Tag Archives: bereavement

Double helix

guanine

Genetic code
your gift to me
arranged by spindles
woven to a whole

GTCACTGATAGC

thymine

Though genes alone
are never enough
to explain what defines me
indelibly your daughter

GTCACTGATAGC

cytosine

Created from you
though my eyes be green
yours deepest brown
can a smile be found in our DNA?

GTCACTGATAGC

adenine

Absent now
your double helix
dances still
your gift to me

GTCACTGATAGC

The moment of loss

I thought I would share with you, dear reader, the reworked poem Vigil, in a previous life known as You leave again. Initially the idea was to explore the notion of repeated loss relating to one individual – in my case, my mother. However, I felt that the original version of the poem did not convey this adequately and the agenda was overtaken by the power of the moment of death. Since I don’t have sufficient skill to tackle both subjects successfully in the one poem I edited You leave again to focus on the days leading up to her death. However, I hope that Vigil still indicates that grief is coloured by our previous experiences. And so, the 29 year old woman finally holding her mother’s hand is also the 8 year old child who watched as her mother left – suitcase in hand. She is simultaneously woman and girl and at the moment of her mother’s death feels forsaken, longing for the comfort of her mother. But the mother, too, is the small bereft child – the adult daughter recognising her mother’s grief – a moment of understanding. Writing this poem has been absorbing. It has taught me much – allowed me to reflect, to ponder. In focussing on my overwhelming desire to hold my mother’s hand, the poem also points to the need to feel connected. To feel as one with her as she died in a way that perhaps I couldn’t when she was alive – despite our intense love and friendship. Perhaps that 8 year old child in me was frightened to get too close to her lest she disappear again – but held her hand as she sat and watched her die.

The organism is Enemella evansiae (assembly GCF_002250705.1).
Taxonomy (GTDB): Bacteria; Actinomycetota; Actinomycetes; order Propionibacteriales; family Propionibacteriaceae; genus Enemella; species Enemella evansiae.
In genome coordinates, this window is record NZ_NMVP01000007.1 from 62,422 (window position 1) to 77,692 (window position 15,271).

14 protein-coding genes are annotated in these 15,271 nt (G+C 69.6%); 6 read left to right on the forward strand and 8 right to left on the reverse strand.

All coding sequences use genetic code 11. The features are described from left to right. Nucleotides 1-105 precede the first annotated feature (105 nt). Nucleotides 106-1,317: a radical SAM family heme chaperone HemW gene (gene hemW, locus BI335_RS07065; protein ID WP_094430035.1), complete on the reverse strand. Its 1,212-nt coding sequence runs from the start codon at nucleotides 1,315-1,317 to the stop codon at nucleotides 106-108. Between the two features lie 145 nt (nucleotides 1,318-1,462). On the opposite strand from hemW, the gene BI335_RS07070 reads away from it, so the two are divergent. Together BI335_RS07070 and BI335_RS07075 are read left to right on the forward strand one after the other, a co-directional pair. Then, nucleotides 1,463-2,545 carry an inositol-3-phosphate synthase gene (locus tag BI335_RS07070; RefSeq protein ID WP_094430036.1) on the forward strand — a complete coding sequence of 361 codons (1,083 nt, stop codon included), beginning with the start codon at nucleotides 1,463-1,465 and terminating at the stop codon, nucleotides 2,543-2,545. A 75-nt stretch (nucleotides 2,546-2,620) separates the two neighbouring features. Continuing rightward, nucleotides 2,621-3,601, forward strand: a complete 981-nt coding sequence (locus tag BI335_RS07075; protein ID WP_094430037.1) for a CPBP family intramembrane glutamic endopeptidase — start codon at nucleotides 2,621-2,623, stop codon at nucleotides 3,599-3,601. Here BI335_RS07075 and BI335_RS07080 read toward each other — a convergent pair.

Vigil

I cannot hold your hand

I sit beside your bed   tubes   machines   monitors
All so familiar   but you are not
Your bloated face is not the one I crave
Your sparkling eyes closed   your voice silenced

Grown woman    young girl
The girl you left   the woman you leave
A small child   bereft   longing
Contained in a woman’s body

I cannot hold your hand

Left swathed in bandages   white as the skin inside your wrist
De-gloved the morbid medical term for your injury
In your right    an arterial line shouts you are alive

The grown small woman child
The girl you left   the woman you leave

Days pass   a seated vigil   remembrance
I speak to you   your eyes are closed
Face a mask   I cannot hold your hand
There is only hope    there is none    I hope

I sit and hold your foot     you would scream
Laugh   kick me away   if you could

The phone rang incessantly
There were only two calls
With the second ring
Your pupil   fixed   dilated

I scream and sob and run and cry and I cannot hold your hand
You are having a CT scan and I cannot hold your hand
Your skull can no longer contain your precious mind
You are dying   you are dead but for machines

I cannot hold your hand

The grown small woman child
The girl you left   the woman you leave

I cannot hold your hand and you are dying
I say fuck the arterial line
Bandages   white as the skin inside your wrist
I am touching it now

I am holding your hand

Object memory

 

 

 

 

 

 

 

 

It sits on the mantelpiece now
That molten mass of memory
Glowing with luminous force
To a casual observer it would seem
An odd thing
To display for all to see
Fused irregularity
Shaped by inferno
It is what remains

Murano glass, once a necklace
In chunky Sixties style
Olive green, gold interior
It would have looked fabulous
With what I wear today

My mother’s necklace

Golden clasp and beads
Embedded within silken lava
Curved metal emerges like
Strange antennae
Closer inspection reveals
Bra underwires that
Shared the drawer that is no more

Great tits! My father’s friend said
Defiling my precious object
Vessel of memory
Connection to past, to home

A mother’s love

Wirrawilla

I visited you today
Mum
In that dark and ancient place

 

The creek is running swiftly now
Full of Winter’s rain
I wonder what remains

of You there, as I

Stand upon the bridge, where once so long ago
You were swallowed by the flow

 

You would have laughed today
Mum
To see me dressed so
Two dresses, black of course
Jacket of pistachio green

stockinged feet, encased

By gumboots, bought in haste

 

You would have held me
Mum
And comforted me as I cried
For losses old and

fresh and new

And pondered hopes that died

 

You would have smiled though
Mum
And waved goodbye
As I dried my eyes and

changed my shoes

And bid you farewell once more